When completed, "The Colonial and State Records of North Carolina" digital collection will present the entire original twenty-six volume series and four-volume master index of this landmark resource. Transcriptions of original individual, governmental, and organizational records from early North Carolina records and several European repositories including the British Public Record Office document the state’s history from its settlement through the colonial period and to 1790.
    http://docsouth.unc.edu/csr/
  • Genealogical Research in the State Archives of North Carolina
    Quick guide to County Records in their custody; MARS and Online Finding Aids; preparing for your visit; quick links and frequently asked questions.
    http://ncarchives.wordpress.com/genealogical-research/
  • North Carolina County Formation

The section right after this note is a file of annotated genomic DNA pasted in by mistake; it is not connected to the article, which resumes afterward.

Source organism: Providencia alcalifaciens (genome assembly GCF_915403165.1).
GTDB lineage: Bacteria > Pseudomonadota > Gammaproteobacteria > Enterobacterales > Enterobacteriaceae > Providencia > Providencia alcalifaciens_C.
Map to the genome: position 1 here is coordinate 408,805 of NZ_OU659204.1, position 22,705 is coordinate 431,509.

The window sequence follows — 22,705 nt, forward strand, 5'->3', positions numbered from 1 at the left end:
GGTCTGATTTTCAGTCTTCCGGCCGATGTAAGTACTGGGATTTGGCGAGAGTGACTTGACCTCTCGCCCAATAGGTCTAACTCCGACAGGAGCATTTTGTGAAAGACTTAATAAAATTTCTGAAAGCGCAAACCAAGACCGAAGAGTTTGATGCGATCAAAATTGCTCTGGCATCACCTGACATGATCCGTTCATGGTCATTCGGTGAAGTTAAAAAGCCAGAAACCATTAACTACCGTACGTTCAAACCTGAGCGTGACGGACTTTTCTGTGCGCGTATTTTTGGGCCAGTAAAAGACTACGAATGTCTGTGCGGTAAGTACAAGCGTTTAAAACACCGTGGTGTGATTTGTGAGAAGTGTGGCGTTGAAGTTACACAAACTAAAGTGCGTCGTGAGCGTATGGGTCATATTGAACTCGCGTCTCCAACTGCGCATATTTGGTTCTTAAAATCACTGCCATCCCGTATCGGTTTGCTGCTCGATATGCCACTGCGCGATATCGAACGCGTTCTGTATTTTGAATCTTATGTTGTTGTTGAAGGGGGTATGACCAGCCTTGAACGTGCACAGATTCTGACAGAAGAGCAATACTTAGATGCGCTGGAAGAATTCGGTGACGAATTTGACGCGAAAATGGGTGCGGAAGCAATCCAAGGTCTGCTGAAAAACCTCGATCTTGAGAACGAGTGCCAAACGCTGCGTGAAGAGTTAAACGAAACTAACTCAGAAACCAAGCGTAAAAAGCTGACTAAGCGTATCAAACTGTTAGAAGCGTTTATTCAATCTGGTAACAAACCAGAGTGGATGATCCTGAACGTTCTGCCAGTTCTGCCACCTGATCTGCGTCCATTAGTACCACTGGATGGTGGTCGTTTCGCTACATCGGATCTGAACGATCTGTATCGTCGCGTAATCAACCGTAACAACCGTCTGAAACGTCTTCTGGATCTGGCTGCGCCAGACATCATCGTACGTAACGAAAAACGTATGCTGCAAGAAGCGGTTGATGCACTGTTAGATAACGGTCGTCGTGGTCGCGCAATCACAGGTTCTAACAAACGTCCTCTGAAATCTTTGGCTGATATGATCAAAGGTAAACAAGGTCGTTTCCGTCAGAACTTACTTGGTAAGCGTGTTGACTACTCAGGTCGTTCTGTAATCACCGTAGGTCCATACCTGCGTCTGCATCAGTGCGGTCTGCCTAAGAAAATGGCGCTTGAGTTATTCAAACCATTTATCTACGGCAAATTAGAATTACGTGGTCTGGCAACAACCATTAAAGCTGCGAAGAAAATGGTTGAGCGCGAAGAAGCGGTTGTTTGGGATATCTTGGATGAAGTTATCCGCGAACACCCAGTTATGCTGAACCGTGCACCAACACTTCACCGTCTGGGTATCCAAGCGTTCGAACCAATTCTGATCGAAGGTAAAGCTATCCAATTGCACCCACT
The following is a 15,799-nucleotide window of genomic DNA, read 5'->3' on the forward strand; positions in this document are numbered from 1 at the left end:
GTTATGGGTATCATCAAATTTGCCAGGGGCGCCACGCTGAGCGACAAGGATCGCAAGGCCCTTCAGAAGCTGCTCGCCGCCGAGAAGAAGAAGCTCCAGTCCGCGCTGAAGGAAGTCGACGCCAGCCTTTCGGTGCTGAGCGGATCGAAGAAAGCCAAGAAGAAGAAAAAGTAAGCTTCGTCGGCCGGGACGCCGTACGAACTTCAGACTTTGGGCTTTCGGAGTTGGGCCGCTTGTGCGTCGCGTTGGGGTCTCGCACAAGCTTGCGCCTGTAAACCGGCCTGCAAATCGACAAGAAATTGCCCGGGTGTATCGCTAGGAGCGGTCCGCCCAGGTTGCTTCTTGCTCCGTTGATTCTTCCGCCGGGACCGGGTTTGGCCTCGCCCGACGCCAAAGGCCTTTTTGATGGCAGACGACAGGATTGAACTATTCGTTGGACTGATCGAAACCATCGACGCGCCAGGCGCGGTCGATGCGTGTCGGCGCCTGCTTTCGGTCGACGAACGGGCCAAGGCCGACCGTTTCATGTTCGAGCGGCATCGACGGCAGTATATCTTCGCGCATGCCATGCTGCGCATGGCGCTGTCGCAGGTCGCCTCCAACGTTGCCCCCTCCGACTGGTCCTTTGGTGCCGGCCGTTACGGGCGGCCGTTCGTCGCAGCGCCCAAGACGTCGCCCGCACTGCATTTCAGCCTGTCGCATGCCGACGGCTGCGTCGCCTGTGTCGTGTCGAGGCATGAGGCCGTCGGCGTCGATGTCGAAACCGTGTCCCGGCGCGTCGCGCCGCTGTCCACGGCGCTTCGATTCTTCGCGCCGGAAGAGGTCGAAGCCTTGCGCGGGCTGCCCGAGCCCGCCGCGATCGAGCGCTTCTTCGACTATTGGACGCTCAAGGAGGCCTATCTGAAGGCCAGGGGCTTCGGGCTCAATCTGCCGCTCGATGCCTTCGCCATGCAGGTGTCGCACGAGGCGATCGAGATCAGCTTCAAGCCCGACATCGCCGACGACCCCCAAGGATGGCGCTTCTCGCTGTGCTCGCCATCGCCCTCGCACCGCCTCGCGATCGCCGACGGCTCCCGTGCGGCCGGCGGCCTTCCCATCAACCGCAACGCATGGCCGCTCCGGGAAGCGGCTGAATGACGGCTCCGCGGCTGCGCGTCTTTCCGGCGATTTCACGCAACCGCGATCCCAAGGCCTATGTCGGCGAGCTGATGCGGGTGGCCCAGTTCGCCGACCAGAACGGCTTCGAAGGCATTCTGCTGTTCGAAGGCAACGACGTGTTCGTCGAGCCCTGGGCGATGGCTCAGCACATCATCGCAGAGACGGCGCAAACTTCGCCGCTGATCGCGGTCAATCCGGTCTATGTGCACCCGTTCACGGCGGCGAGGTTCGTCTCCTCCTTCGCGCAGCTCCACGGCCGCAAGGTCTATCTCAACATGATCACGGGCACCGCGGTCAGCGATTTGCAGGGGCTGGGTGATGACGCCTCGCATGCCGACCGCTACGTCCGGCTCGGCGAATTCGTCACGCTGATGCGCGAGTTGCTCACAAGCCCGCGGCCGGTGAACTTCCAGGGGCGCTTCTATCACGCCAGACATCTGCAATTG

Family historians must look for records of an ancestor in the county of residence at the time he lived there. Through the years boundaries of North Carolina have changed; this chart includes the formation date of each county, the county/counties from which it was formed, and the numerical code assigned to its records by the State Archives of North Carolina, where early county records are deposited.
    http://statelibrary.ncdcr.gov/ghl/resources/genealogy/nccounties.html
  • Tennessee Counties Created by North Carolina: 1776-1790
    North Carolina ceded its western lands, which since 1776 had formed into seven counties, to the federal government in 1790, and in 1796 Tennessee County gave its name to the new state of Tennessee. Original records created in a Tennessee county remain in the custody of the courthouse of the county in which they were created.
    http://statelibrary.ncdcr.gov/ghl/resources/genealogy/tncounties.html